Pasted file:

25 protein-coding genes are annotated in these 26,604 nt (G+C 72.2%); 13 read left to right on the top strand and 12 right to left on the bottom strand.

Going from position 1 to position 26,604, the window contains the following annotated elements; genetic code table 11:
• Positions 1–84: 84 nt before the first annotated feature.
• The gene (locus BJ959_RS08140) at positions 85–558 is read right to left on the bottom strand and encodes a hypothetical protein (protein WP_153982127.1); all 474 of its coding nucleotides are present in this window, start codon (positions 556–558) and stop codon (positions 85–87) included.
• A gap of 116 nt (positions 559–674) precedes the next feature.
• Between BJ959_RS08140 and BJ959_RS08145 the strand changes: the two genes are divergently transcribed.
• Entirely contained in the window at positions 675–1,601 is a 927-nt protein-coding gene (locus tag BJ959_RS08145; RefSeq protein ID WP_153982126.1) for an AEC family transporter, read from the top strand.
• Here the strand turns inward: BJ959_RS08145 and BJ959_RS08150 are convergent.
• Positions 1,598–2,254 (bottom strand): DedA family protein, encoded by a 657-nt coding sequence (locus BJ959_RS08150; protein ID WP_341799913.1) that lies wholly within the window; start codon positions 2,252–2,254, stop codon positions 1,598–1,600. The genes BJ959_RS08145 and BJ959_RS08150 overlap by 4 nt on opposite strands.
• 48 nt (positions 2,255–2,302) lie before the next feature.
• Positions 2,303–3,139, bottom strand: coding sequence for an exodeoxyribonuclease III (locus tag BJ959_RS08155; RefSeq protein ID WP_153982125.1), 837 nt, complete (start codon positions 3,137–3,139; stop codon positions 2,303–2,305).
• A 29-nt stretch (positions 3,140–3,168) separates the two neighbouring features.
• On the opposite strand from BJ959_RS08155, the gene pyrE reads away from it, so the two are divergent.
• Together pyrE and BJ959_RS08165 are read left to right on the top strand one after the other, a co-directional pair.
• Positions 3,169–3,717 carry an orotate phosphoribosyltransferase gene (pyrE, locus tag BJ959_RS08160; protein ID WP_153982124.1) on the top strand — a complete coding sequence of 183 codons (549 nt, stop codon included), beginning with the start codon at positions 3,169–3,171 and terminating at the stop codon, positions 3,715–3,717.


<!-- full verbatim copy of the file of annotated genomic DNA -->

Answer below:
25 protein-coding genes are annotated in these 26,604 nt (G+C 72.2%); 13 read left to right on the top strand and 12 right to left on the bottom strand.

Going from position 1 to position 26,604, the window contains the following annotated elements; genetic code table 11:
• Positions 1–84: 84 nt before the first annotated feature.
• The gene (locus BJ959_RS08140) at positions 85–558 is read right to left on the bottom strand and encodes a hypothetical protein (protein WP_153982127.1); all 474 of its coding nucleotides are present in this window, start codon (positions 556–558) and stop codon (positions 85–87) included.
• A gap of 116 nt (positions 559–674) precedes the next feature.
• Between BJ959_RS08140 and BJ959_RS08145 the strand changes: the two genes are divergently transcribed.
• Entirely contained in the window at positions 675–1,601 is a 927-nt protein-coding gene (locus tag BJ959_RS08145; RefSeq protein ID WP_153982126.1) for an AEC family transporter, read from the top strand.
• Here the strand turns inward: BJ959_RS08145 and BJ959_RS08150 are convergent.
• Positions 1,598–2,254 (bottom strand): DedA family protein, encoded by a 657-nt coding sequence (locus BJ959_RS08150; protein ID WP_341799913.1) that lies wholly within the window; start codon positions 2,252–2,254, stop codon positions 1,598–1,600. The genes BJ959_RS08145 and BJ959_RS08150 overlap by 4 nt on opposite strands.
• 48 nt (positions 2,255–2,302) lie before the next feature.
• Positions 2,303–3,139, bottom strand: coding sequence for an exodeoxyribonuclease III (locus tag BJ959_RS08155; RefSeq protein ID WP_153982125.1), 837 nt, complete (start codon positions 3,137–3,139; stop codon positions 2,303–2,305).
• A 29-nt stretch (positions 3,140–3,168) separates the two neighbouring features.
• On the opposite strand from BJ959_RS08155, the gene pyrE reads away from it, so the two are divergent.
• Together pyrE and BJ959_RS08165 are read left to right on the top strand one after the other, a co-directional pair.
• Positions 3,169–3,717 carry an orotate phosphoribosyltransferase gene (pyrE, locus tag BJ959_RS08160; protein ID WP_153982124.1) on the top strand — a complete coding sequence of 183 codons (549 nt, stop codon included), beginning with the start codon at positions 3,169–3,171 and terminating at the stop codon, positions 3,715–3,717.